Top 5 Sci-fi Weapons that Might Actually Happen

Insect Cyborgs
Do you suppose that moth is spying on Sir David Attenborough?
Do you suppose that moth is spying on Sir David Attenborough?
Gareth Cattermole/Getty Images

It's an old idea to train animals for use in war. We've trained bees as bomb-sniffers and used dolphins to patrol our ports [source: Vergano]. The weaponized insects of "Aeon Flux" may be a ways off, but making animals into machines is already a reality. Working under the U.S. Defense Advanced Research Projects Agency (DARPA), researchers have made real moths and beetles into remote-controlled robo-bugs. In the future, the insects may carry cameras or chemical sensors into the field.

The engineering starts when the bugs are larvae. At this time, you can implant wires into the bugs, and their bodies grow healthily around them. Their nerves, muscles and brains intertwine electrically with the implants [source: Bozkurt].

That intermingling helps in bug control because moths and beetles operate on reflexes [source: Bozkurt]. Because entomologists know which patterns to send to which nerves to trigger a behavior, they can use electrodes to hijack the bugs. For example, stimulating the neck muscles makes it circle left or right. By implanting a tiny radio receiver on the moth's back, researchers can control it wirelessly from a joystick [source: Bozkurt].

In mechanizing moths, researchers encountered the hilarities you'd expect. Tobacco moths, the kind used in the experiments, must shiver for five minutes to warm their flight muscles before they fly. Not wanting to wait, researchers implanted heaters to warm the muscles [source: Bozkurt]. And when carrying so much metal, the moths can't fly their normal range of kilometers without getting exhausted. Not to worry. The researchers hung the moths from helium balloons [source: Bozkurt]. For obvious reasons, balloons wouldn't work for spying missions. You can watch a video of the moths here.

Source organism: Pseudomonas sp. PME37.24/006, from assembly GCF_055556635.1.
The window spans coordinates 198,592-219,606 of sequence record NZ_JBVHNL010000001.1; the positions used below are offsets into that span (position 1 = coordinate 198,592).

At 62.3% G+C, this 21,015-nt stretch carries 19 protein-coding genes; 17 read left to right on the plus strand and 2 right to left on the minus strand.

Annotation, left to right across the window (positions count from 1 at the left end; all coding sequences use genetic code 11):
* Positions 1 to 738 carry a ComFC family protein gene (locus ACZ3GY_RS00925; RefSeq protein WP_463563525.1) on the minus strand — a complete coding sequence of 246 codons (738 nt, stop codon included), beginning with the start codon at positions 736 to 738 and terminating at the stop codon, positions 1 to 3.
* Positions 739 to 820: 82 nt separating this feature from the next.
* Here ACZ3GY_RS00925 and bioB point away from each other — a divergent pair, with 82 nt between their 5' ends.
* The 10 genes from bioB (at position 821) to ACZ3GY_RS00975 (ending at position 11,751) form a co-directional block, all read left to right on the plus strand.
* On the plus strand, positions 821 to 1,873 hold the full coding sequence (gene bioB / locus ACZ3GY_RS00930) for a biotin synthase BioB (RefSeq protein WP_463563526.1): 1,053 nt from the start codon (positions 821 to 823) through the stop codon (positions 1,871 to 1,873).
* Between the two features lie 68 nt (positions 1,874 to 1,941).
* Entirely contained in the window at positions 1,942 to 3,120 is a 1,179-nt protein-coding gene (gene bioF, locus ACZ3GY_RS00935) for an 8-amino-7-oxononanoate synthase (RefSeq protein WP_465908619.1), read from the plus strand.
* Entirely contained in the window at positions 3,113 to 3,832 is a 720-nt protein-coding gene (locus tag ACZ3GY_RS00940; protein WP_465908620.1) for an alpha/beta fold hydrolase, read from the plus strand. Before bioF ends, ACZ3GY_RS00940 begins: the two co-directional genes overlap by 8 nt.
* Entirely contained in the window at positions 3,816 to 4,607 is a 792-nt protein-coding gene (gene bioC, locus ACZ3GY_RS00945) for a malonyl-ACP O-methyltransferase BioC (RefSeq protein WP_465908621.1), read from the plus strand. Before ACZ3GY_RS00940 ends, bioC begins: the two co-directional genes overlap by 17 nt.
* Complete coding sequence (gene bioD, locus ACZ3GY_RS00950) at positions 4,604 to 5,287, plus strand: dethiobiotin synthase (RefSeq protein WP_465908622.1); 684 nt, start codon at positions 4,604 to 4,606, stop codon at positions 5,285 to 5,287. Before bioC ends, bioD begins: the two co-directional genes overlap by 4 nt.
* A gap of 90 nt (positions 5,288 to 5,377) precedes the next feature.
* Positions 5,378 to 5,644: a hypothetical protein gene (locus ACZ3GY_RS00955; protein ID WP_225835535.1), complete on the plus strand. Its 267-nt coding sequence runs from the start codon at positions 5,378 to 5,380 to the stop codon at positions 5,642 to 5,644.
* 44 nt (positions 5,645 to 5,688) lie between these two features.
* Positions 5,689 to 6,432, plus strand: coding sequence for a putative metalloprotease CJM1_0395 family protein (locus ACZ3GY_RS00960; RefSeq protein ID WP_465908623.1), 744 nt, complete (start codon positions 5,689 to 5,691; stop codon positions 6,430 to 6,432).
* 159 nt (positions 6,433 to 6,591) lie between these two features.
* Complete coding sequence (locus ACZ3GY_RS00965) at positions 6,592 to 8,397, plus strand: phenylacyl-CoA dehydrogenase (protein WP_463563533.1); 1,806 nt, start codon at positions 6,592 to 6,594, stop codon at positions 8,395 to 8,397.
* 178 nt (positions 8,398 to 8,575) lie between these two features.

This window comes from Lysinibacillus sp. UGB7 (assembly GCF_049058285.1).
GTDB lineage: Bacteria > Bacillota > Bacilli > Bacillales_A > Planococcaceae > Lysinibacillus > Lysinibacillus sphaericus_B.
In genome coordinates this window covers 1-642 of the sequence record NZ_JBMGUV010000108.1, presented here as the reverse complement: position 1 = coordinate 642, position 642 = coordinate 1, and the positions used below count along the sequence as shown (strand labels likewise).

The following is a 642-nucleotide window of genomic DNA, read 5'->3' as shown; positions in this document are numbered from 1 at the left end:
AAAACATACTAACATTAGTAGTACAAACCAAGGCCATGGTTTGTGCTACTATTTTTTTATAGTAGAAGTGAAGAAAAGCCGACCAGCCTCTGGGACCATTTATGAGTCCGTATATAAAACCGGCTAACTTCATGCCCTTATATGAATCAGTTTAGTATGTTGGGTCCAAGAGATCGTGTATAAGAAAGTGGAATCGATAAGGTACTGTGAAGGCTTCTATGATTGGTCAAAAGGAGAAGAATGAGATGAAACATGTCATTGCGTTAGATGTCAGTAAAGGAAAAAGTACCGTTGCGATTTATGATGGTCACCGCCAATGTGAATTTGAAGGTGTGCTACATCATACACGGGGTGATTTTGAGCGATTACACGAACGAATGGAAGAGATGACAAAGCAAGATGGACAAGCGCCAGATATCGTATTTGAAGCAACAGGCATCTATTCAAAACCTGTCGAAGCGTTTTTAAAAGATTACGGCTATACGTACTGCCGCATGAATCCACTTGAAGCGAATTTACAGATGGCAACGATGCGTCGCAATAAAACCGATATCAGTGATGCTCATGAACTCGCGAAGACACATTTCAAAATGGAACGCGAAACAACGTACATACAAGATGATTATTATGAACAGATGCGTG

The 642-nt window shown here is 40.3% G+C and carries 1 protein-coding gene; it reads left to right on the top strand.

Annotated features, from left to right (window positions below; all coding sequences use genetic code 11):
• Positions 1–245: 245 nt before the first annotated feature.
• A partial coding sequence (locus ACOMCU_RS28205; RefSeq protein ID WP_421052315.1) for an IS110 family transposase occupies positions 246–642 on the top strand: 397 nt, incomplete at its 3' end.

For more superpower or sci-fi articles you might like, keep reading.

Related Articles


  • Bozkurt A., Gilmour R, Lal A. "Balloon Assisted Flight of Radio Controlled Insect Biobots." 2009. IEEE Transactions on Biomedical Engineering. Vol 56, no. 9.
  • Bozkurt, A., A. Lal and R. Gilmour. "Electrical Endogenous Heating of Insect Muscles for Flight Control." 30th International Conference of IEEE Engineering in Medicine and Biology Society. 2008. (11/5/2009)
  • Bozkurt, A., A. Lal and R. Gilmour. "Radio Control of Insects for Biobotic Domestication." IEEE Neural Engineering Conference. 2009. (11/5/2009)
  • Jewell, Mark. "Robotic Suit Could Usher In Super Solider Era." May 15, 2008. (11/5/2009)
  • Morrison, David. "FAQs About NEO Impacts." September 2004. (11/5/2009)
  • Morrison, David. "Introduction." September 2004. (11/5/2009)
  • Nave, C.R. "Hafele and Keating Experiment." HyperPhysics. 2000. (11/12/2009)
  • Plait, Phil. "The Astronomy of Armageddon." December 28, 2008. (11/5/2009)
  • Rudnyk, Marian E. "Asteroid." World Book Online Reference Center. 2005. (11/11/2009)
  • Vergano, Dan. "Real Spying Squirrels, Dolphins Helped Inspire 'G-Force.'" USA Today. July 27, 2009. (11/5/2009)
  • Yeomans, Donald K. "Comet." World Book Online Reference Center. 2005. (11/11/2009)
  • Yeomans, Donald K. et al. "Deflecting a Hazardous Near-Earth Object." 1st IAA Planetary Defense Conference: Protecting Earth from Asteroids. April 27-30, 2009.


What Are 'Low-yield' Nuclear Weapons?

What Are 'Low-yield' Nuclear Weapons?

Is there such a thing as a usable nuclear weapon? HowStuffWorks looks at the science.

More to Explore